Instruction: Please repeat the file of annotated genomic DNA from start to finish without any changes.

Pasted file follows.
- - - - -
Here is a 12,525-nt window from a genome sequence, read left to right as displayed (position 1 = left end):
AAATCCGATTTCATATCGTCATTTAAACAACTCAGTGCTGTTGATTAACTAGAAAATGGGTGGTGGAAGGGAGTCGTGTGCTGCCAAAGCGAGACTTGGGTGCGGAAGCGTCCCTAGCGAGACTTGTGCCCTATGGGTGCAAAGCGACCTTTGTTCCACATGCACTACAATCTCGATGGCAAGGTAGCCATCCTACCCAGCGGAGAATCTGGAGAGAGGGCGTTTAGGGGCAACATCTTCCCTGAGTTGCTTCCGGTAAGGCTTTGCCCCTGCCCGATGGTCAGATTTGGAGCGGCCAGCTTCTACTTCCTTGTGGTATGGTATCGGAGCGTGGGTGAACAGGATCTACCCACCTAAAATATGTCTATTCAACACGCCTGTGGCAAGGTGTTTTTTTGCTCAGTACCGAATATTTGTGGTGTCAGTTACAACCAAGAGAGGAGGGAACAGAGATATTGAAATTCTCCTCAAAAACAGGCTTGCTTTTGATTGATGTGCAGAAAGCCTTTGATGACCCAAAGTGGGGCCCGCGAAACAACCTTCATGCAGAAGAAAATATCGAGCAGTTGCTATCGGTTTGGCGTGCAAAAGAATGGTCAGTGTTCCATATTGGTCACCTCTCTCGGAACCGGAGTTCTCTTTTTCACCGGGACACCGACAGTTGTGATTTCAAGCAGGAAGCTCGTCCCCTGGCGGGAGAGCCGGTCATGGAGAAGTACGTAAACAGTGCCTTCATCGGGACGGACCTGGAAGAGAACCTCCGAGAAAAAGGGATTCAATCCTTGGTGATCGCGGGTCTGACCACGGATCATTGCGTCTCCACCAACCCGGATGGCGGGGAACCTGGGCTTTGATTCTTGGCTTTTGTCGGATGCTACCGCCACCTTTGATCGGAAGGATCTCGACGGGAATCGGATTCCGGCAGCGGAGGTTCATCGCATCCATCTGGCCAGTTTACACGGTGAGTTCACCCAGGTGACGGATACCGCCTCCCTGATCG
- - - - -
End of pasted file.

Here is a 12,525-nt window from a genome sequence, read left to right as displayed (position 1 = left end):
AAATCCGATTTCATATCGTCATTTAAACAACTCAGTGCTGTTGATTAACTAGAAAATGGGTGGTGGAAGGGAGTCGTGTGCTGCCAAAGCGAGACTTGGGTGCGGAAGCGTCCCTAGCGAGACTTGTGCCCTATGGGTGCAAAGCGACCTTTGTTCCACATGCACTACAATCTCGATGGCAAGGTAGCCATCCTACCCAGCGGAGAATCTGGAGAGAGGGCGTTTAGGGGCAACATCTTCCCTGAGTTGCTTCCGGTAAGGCTTTGCCCCTGCCCGATGGTCAGATTTGGAGCGGCCAGCTTCTACTTCCTTGTGGTATGGTATCGGAGCGTGGGTGAACAGGATCTACCCACCTAAAATATGTCTATTCAACACGCCTGTGGCAAGGTGTTTTTTTGCTCAGTACCGAATATTTGTGGTGTCAGTTACAACCAAGAGAGGAGGGAACAGAGATATTGAAATTCTCCTCAAAAACAGGCTTGCTTTTGATTGATGTGCAGAAAGCCTTTGATGACCCAAAGTGGGGCCCGCGAAACAACCTTCATGCAGAAGAAAATATCGAGCAGTTGCTATCGGTTTGGCGTGCAAAAGAATGGTCAGTGTTCCATATTGGTCACCTCTCTCGGAACCGGAGTTCTCTTTTTCACCGGGACACCGACAGTTGTGATTTCAAGCAGGAAGCTCGTCCCCTGGCGGGAGAGCCGGTCATGGAGAAGTACGTAAACAGTGCCTTCATCGGGACGGACCTGGAAGAGAACCTCCGAGAAAAAGGGATTCAATCCTTGGTGATCGCGGGTCTGACCACGGATCATTGCGTCTCCACCAACCCGGATGGCGGGGAACCTGGGCTTTGATTCTTGGCTTTTGTCGGATGCTACCGCCACCTTTGATCGGAAGGATCTCGACGGGAATCGGATTCCGGCAGCGGAGGTTCATCGCATCCATCTGGCCAGTTTACACGGTGAGTTCACCCAGGTGACGGATACCGCCTCCCTGATCG